Sen. Panfilo Lacson and Senate President Vicente Sotto III on Monday said they prefer to wear button-down checkered polos during their campaign to represent the spirit of hard work.
The Lacson-Sotto tandem was asked during the Kapihan ng Samahang Plaridel media forum why they chose to wear plaid shirts when campaigning for president and vice president, respectively, in the May 9 elections.
“Ako, ever since checkered talaga kasi parang it represents—para sa akin ha—hard labor, parang ganyan," Lacson said, who was wearing a matching plaid polo shirt with Sotto, only in different styles and colors.
"It represents all sectors dahil all colors pwede," Sotto added.
The checkered shirt is the Lacson-Sotto tandem's take on the campaign colors of their rivals --- pink for Vice President Leni Robredo, red for Ferdinand "Bongbong" Marcos Jr., green for Davao City Mayor Sara Duterte-Carpio, and blue for Manila Mayor Isko Moreno.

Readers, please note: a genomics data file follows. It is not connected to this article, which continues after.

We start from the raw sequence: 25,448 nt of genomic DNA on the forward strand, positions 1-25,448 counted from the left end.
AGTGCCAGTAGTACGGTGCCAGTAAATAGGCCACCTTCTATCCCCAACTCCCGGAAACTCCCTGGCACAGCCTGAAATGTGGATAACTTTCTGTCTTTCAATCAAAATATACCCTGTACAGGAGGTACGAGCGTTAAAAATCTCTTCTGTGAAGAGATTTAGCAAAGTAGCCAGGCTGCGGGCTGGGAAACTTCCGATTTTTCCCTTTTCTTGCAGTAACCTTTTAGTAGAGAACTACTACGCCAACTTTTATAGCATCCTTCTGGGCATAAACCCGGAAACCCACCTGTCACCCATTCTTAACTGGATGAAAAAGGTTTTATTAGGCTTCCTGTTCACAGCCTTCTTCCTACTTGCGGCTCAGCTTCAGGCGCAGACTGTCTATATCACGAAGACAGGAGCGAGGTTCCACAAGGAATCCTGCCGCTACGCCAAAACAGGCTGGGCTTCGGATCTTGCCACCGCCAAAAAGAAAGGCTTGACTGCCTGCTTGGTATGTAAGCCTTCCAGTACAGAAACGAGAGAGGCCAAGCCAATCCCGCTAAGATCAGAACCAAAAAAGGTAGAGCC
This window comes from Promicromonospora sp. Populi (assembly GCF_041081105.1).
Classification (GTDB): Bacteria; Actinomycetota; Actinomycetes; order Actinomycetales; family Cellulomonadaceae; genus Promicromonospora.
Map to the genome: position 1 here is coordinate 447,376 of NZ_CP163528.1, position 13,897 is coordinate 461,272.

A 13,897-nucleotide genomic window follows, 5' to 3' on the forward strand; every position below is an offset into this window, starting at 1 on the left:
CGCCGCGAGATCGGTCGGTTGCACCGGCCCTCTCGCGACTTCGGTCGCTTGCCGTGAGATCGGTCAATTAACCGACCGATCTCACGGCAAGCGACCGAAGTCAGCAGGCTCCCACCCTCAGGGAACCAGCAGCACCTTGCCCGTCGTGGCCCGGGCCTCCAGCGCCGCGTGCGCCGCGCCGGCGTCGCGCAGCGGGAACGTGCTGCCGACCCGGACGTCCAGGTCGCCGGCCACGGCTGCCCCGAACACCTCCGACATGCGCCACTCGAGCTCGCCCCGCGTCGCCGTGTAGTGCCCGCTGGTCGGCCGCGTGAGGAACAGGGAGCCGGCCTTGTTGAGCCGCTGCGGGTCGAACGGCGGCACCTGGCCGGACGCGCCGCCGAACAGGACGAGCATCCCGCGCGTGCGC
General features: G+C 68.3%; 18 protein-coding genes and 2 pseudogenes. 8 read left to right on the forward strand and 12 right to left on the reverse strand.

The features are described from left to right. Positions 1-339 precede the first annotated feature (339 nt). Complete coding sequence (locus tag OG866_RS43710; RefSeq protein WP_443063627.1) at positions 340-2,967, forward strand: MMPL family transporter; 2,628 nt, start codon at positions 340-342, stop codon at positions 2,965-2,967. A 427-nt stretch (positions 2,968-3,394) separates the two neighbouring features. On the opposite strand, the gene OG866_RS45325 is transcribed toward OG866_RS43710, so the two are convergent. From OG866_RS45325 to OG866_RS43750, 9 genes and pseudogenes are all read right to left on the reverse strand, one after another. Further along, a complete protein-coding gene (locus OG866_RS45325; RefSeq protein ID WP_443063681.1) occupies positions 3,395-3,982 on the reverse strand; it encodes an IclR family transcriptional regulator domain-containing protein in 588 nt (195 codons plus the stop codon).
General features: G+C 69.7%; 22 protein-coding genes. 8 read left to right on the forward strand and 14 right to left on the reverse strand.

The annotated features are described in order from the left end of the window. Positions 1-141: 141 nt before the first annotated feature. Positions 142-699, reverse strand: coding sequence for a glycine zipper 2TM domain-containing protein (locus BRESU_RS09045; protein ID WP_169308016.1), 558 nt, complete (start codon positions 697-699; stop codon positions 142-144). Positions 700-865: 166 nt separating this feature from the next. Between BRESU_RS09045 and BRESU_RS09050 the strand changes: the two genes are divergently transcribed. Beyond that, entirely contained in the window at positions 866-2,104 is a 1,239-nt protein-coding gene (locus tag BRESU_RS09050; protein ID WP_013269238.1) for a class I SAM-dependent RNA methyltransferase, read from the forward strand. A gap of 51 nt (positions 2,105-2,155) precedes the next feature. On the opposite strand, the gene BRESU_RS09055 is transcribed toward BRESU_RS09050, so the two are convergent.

During elections, colors go beyond aesthetics as they also represent the values, principles, and vision of the candidates that wear them, said campaign strategist and political science professor Gerardo Eusebio.
“It's one way of establishing optical recall.... You somehow associate all the values and programs even of a candidate with a particular color,” he said in an earlier interview with reportr.
Aside from their unique fashion choices, Lacson and Sotto also said they want to set themselves apart from other candidates by choosing to hold public dialogues and open forums instead of entertaining them in large campaign rallies.
The tandem earlier said they would do away with the old school campaign playbook of entertaining crowds through song and dance as they would rather focus on discussing issues.
"We would rather dialogue with the people because we learn a lot from them, yung mga common problems, common issues, concerns nakukuha namin and we are forced to research," Lacson said.
“You have to come across to the people. You have to let them know what you stand for, what you have done, your track record and what you plan to do. So, kami, ang style namin dialogue. We’re not into those political rallies,” Sotto added.
Lacson is now running as an independent candidate after he quit his own party Partido Reporma because its leaders chose to endorse Robredo for president.
Sotto remains as chairman of his own political party, the Nationalist People's Coalition.